Our Museum: Toys & Pedal Cars

When you walk into Motion Unlimited Museum the first thing you will see is showcases and walls filled with toys. Every room and building in the museum has toys on display. From Tonka, Hubley, Smith Miller, limited edition die-cast, like Eastwood, SpecCast to Hot Wheels, Match Box, Japanese tin, Marx tin, and original cast iron toys. We quit counting at 2,000, but we haven’t quit collecting. So if you too are a toy collector you will more than likely see toys you collect and some you don’t have. It’s great for younger children to get to see and ask questions about all these real steel toys that will last a couple of lifetimes. We also have a very large collection of model cars many still in their boxes, like AMT, Jo-Han, Revelle, and many more, plus we have some rare bigger plastic and rubber toys. Not many of the rubber and plastic toys from the ’30s, ’40s, and ’50s survived, usually, the dog chewed them up, or the plastic toys were broken from playing with them just like nowadays. We even have construction steel toys. Remember all that fun you had in the dirt with those?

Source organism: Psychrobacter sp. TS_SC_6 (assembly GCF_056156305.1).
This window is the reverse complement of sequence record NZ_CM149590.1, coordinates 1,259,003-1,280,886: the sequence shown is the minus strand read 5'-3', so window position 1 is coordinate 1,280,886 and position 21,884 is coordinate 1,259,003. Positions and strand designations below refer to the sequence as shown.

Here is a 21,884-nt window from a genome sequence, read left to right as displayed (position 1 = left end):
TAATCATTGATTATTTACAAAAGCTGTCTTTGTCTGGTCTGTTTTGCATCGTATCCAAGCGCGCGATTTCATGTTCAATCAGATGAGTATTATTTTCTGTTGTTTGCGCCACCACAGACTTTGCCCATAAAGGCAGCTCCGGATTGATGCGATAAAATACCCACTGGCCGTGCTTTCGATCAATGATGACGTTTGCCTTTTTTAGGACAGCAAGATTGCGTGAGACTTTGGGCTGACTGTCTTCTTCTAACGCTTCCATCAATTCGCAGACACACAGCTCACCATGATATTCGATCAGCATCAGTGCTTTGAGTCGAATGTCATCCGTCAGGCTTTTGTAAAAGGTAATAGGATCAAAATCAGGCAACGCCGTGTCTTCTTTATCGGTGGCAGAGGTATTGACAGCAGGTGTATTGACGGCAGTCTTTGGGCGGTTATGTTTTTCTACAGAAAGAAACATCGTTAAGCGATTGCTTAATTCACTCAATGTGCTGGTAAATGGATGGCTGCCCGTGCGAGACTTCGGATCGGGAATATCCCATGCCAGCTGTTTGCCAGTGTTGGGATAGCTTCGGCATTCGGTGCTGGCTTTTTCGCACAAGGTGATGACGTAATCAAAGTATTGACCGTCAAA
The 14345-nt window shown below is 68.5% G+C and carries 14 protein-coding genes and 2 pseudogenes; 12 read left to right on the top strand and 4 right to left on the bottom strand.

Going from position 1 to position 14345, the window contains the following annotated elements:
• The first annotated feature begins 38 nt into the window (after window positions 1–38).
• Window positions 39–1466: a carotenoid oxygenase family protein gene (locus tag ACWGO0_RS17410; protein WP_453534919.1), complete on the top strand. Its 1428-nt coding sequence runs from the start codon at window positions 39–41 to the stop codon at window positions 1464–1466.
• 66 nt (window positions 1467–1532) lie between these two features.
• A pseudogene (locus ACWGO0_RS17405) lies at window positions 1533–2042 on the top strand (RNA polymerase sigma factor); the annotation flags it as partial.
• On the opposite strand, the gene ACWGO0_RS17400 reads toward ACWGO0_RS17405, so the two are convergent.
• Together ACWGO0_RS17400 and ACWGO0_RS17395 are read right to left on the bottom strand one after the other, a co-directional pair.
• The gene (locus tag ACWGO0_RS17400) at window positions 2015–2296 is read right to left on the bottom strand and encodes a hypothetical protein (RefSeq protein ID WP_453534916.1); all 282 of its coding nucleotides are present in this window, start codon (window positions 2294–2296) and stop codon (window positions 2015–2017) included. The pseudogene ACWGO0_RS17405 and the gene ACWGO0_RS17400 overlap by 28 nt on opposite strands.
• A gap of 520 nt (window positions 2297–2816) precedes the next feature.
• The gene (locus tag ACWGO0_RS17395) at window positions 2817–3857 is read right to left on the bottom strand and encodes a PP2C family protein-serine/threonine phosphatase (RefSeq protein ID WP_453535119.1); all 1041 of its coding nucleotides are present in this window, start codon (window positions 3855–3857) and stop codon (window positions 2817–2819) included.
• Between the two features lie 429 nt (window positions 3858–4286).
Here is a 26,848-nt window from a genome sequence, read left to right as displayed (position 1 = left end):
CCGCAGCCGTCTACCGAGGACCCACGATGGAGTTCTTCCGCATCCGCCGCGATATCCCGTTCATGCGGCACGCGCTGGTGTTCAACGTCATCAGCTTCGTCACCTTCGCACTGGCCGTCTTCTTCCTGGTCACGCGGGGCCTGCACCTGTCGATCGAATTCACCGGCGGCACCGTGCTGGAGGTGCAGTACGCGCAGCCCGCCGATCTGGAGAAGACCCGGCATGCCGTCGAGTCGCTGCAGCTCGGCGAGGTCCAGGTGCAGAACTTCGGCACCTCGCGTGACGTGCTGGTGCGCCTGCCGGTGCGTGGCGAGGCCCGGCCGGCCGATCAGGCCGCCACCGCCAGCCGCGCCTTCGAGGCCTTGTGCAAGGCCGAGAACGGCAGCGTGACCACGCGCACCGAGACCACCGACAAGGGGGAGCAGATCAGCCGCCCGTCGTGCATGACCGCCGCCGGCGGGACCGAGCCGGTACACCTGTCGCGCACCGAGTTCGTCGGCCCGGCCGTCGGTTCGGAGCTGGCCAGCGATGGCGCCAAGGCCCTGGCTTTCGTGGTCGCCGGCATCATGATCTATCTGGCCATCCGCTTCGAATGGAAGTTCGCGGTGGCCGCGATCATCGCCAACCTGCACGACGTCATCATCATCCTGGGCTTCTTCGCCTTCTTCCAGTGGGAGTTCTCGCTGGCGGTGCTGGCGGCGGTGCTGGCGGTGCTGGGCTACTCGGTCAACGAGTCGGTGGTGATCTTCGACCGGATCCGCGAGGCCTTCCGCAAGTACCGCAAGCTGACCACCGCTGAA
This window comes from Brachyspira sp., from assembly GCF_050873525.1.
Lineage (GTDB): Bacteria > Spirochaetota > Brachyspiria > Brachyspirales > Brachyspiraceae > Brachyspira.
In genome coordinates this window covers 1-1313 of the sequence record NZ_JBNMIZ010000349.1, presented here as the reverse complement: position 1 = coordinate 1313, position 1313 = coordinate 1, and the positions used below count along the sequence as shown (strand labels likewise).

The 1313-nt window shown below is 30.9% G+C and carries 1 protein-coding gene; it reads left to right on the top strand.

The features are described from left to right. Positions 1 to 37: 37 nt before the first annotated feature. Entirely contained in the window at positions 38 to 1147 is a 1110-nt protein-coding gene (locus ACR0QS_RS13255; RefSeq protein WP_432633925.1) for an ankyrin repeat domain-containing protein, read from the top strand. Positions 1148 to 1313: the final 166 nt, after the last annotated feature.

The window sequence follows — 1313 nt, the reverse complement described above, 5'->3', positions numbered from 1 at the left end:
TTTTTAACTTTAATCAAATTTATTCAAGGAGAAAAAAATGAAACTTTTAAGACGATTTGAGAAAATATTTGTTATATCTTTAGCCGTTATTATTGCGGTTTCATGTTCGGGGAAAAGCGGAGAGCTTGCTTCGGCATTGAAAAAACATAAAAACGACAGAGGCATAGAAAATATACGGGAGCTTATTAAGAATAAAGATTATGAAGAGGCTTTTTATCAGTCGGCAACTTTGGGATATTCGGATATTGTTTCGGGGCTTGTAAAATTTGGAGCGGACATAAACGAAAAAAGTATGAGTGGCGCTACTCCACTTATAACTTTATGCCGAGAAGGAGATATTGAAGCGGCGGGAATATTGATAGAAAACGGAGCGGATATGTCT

Did you have a pedal vehicle when you were young? Maybe we have your old pedal vehicle in our 125 pedal vehicle collection. When our son was about 2 years old we bought the first Murray dump truck, and then we bought him an Irish Mail, (hand operated pumping car that you steer with your feet). Tony had a lot of fun with that one. Then as people started coming in they said, “Hey we have an old pedal car out in the garage, or in the family junk pile”. Well, guess what? Pretty soon we had a dozen, then we went on a quest to collect more and more. Our collection includes cars, tractors, jeeps, boat, airplane, scooter, X-Wing fighter, American and English pedal cars, and other very unique and very tastefully displayed pedal vehicles that are on display throughout the museum. Make sure you look up when you are strolling through, don’t miss the BMC cars. Our special favorite is the 1935 Pontiac pedal car we got for Christmas a few years ago from our son and daughter-in-law who spent 130 hours on the restoration and metal fabrication. It is absolutely awesome! Come relive your early years, bring the family. Yes, you can bring your camera, and take home some memories.